The biid SDK implements an additional level of security through the use of Certificate Pinning (SSL Pinning). Certificate pinning ensures that the SSL certificate returned from an SSL connection exactly matches a copy of the certificate stored locally within the app.

To implement certificate pinning, a copy of the SSL certificate, for the endpoint defined in the manifest file, needs be placed in the bundle of the app.

NB The certificate can be downloaded directly from the Back Office environment.

During initialization, the SDK will look through the app bundle and load any certificates it finds. All subsequent network requests then check for the matching certificate and if one isn’t found, a onNoConnection error is returned (see Error Handling for further details).


It is highly recommended that certificate used for pinning is a non wild card leaf certificate for the endpoint

It is possible to include multiple certificates for the same endpoint.

Certificates should be in DER format, can have any name, but should have one of the following file extensions : .cer, .CER, .crt, .CRT, .der, .DER.

Thread safety

The biid Core SDK is completely thread safe. All SDK API calls should be executed on the main thread, leaving the SDK to manage any required asynchronous requests, threading as necessary.

All API responses are guaranteed to be returned on the main thread.

Referencing the biid Client

The biid client, and it’s APIs and properties, is accessible through the SDK’s getClient() function.

Assigning the biid client to a var can be done as follows:


    var biidClient = SDK.getClient


    id<Client>biidClient = [biidCoreSDK getClient];

    id<Client>biidClient = biidCoreSDK.getClient;

Alternatively the getClient function can be called inline if preferred:




    [biidCoreSDK.getClient xxxxxx];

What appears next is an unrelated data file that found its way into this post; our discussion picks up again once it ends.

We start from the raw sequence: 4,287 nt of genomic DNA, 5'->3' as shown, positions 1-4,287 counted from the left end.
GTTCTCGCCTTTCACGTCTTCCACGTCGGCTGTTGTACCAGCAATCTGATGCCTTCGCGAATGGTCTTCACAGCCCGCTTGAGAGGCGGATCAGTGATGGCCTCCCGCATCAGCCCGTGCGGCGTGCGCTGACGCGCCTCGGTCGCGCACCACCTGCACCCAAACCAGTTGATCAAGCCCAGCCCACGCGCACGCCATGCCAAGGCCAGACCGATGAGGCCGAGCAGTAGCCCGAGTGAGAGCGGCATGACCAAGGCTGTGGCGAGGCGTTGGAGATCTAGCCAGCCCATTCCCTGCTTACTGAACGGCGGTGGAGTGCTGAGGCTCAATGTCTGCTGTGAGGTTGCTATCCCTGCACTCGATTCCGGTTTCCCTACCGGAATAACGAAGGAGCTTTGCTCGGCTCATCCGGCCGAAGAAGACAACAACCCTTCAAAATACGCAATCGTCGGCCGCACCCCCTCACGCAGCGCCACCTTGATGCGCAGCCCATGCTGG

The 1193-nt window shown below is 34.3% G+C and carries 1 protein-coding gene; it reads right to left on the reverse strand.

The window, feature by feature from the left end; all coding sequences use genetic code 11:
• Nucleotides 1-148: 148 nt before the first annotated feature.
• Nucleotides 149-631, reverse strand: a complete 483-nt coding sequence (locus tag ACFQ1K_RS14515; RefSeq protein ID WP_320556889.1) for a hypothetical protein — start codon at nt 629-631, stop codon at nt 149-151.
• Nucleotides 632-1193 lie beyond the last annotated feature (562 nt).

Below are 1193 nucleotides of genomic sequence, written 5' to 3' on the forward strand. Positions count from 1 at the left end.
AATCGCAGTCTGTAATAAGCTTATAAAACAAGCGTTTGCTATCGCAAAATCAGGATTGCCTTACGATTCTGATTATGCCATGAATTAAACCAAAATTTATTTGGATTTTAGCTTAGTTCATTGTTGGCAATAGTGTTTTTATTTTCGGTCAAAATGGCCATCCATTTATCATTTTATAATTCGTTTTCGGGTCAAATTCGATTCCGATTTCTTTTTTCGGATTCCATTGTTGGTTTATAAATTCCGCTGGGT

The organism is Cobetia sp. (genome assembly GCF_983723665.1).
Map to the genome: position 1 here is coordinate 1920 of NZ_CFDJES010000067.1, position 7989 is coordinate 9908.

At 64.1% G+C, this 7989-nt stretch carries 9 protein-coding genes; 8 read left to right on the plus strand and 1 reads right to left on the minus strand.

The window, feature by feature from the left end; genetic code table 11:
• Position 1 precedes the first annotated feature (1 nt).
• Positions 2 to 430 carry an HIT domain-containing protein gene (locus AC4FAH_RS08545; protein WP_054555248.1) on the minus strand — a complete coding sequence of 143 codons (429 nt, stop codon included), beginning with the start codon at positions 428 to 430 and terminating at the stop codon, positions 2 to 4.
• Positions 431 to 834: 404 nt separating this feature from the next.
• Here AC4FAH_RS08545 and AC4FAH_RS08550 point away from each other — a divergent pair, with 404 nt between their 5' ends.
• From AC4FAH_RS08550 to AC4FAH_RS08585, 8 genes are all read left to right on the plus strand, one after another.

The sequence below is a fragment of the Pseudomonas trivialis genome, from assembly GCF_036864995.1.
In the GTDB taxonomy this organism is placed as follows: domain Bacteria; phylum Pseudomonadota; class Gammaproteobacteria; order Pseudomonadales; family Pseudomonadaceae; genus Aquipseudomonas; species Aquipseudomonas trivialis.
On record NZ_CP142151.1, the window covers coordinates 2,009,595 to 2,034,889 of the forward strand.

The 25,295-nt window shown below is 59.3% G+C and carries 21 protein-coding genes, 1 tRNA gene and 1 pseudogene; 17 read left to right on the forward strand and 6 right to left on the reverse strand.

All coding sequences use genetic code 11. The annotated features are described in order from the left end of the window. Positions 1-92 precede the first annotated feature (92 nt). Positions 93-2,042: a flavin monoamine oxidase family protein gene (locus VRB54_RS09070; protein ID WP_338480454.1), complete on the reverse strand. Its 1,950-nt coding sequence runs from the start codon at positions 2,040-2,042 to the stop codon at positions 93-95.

NB Calling the getClient method more than once will always return the same instance.


Initializing the SDK

The SDK can be initialized as follows:


    do {
        try SDK.getClient.initialize()
    catch (let exception) {
        // Handle exception


    NSError *error;
    [biidCoreSDK.getClient initialize:&error];
    if (error) {
        // Handle error



Once a user is authenticated, a role or roles is assigned to that user. Roles are used to control access to APIs. If the user is not assigned a role required for a particular API, in general a ClientException with be returned with an error message of Access is denied.

The roles assigned to a user are determined by a number of factors including the user’s status, their currently selected entity etc.

The available roles are:

  • guest - the role assigned to a user who is authenticated but not associated with an entity. A user with this role is limited to calling the requestEntitiesForUser API

  • user - the default role assigned once a user has authenticated against an entity but is not yet certified

  • userCertified - the role assigned to a user authenticated against an entity and who is also certified on the device

  • userExtended - an extended user role available to certified users on a secondary device. This role allows a certified user to see their transactions on a secondary device without having to certify on that device itself (see requestExtendPermissions for details)

  • userLocked - role assigned to an authenticated user who is has a user status of locked

To get the roles for the currently authenticated user, the getRoles() API can be used:


      do {
          let roles = try SDK.getClient.getRoles()
      catch (let exception) {
          // Handle exception


    NSError *error;
    NSArray *roles = [biidCoreSDK.getClient getRoles:&error];

    if (error) {
        // handle error


Device InstallationID

A unique installationID for a device installation is required for successful user authentication.

The current installationID can be returned as follows:


    do {
        let language = try SDK.getClient.getInstallationID()
    catch (let exception) {
        // handle exception


    NSError *error;
    NSString *installationID = [biidCoreSDK.getClient getInstallationID:&error];

    if (error) {
        // handle error


By default an installationID is automatically generated for each new app installation.

However it is possible to set the installationID to a specific value. For example if it needs to match an ID used in another service in the solution.

In this case the installationID can be set using the setInstallationID API (see below).

Regardless of how the installationID is populated (manually set or automatically generated), the ID is persisted by the SDK and only needs to be set once per app installation (if the app is deleted and re-installed from a backup the installationID will be lost).